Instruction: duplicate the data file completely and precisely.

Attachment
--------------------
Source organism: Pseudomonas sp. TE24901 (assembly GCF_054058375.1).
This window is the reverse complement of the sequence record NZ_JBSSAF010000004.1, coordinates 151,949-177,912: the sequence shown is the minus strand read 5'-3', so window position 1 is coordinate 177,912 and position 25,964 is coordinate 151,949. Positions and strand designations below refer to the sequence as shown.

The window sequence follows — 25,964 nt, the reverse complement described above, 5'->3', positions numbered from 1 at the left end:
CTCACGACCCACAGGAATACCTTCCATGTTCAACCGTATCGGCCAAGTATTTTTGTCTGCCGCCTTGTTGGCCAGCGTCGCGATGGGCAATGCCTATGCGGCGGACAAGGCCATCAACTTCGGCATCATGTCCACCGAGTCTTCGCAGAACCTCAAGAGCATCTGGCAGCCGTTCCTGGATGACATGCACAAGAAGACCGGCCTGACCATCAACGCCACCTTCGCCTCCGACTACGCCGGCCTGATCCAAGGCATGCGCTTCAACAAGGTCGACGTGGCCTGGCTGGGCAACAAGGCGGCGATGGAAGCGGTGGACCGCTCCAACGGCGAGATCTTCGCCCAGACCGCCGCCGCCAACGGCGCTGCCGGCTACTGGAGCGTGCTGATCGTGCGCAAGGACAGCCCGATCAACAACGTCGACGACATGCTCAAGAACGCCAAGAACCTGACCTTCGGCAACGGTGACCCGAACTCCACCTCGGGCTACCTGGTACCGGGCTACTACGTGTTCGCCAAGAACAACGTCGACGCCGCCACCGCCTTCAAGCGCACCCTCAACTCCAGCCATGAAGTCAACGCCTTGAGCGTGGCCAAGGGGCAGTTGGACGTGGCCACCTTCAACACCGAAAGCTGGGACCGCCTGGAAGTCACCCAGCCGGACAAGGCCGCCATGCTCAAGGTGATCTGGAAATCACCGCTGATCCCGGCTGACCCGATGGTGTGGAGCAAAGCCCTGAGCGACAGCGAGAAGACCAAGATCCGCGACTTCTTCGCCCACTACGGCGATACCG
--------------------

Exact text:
Source organism: Pseudomonas sp. TE24901 (assembly GCF_054058375.1).
This window is the reverse complement of the sequence record NZ_JBSSAF010000004.1, coordinates 151,949-177,912: the sequence shown is the minus strand read 5'-3', so window position 1 is coordinate 177,912 and position 25,964 is coordinate 151,949. Positions and strand designations below refer to the sequence as shown.

The window sequence follows — 25,964 nt, the reverse complement described above, 5'->3', positions numbered from 1 at the left end:
CTCACGACCCACAGGAATACCTTCCATGTTCAACCGTATCGGCCAAGTATTTTTGTCTGCCGCCTTGTTGGCCAGCGTCGCGATGGGCAATGCCTATGCGGCGGACAAGGCCATCAACTTCGGCATCATGTCCACCGAGTCTTCGCAGAACCTCAAGAGCATCTGGCAGCCGTTCCTGGATGACATGCACAAGAAGACCGGCCTGACCATCAACGCCACCTTCGCCTCCGACTACGCCGGCCTGATCCAAGGCATGCGCTTCAACAAGGTCGACGTGGCCTGGCTGGGCAACAAGGCGGCGATGGAAGCGGTGGACCGCTCCAACGGCGAGATCTTCGCCCAGACCGCCGCCGCCAACGGCGCTGCCGGCTACTGGAGCGTGCTGATCGTGCGCAAGGACAGCCCGATCAACAACGTCGACGACATGCTCAAGAACGCCAAGAACCTGACCTTCGGCAACGGTGACCCGAACTCCACCTCGGGCTACCTGGTACCGGGCTACTACGTGTTCGCCAAGAACAACGTCGACGCCGCCACCGCCTTCAAGCGCACCCTCAACTCCAGCCATGAAGTCAACGCCTTGAGCGTGGCCAAGGGGCAGTTGGACGTGGCCACCTTCAACACCGAAAGCTGGGACCGCCTGGAAGTCACCCAGCCGGACAAGGCCGCCATGCTCAAGGTGATCTGGAAATCACCGCTGATCCCGGCTGACCCGATGGTGTGGAGCAAAGCCCTGAGCGACAGCGAGAAGACCAAGATCCGCGACTTCTTCGCCCACTACGGCGATACCG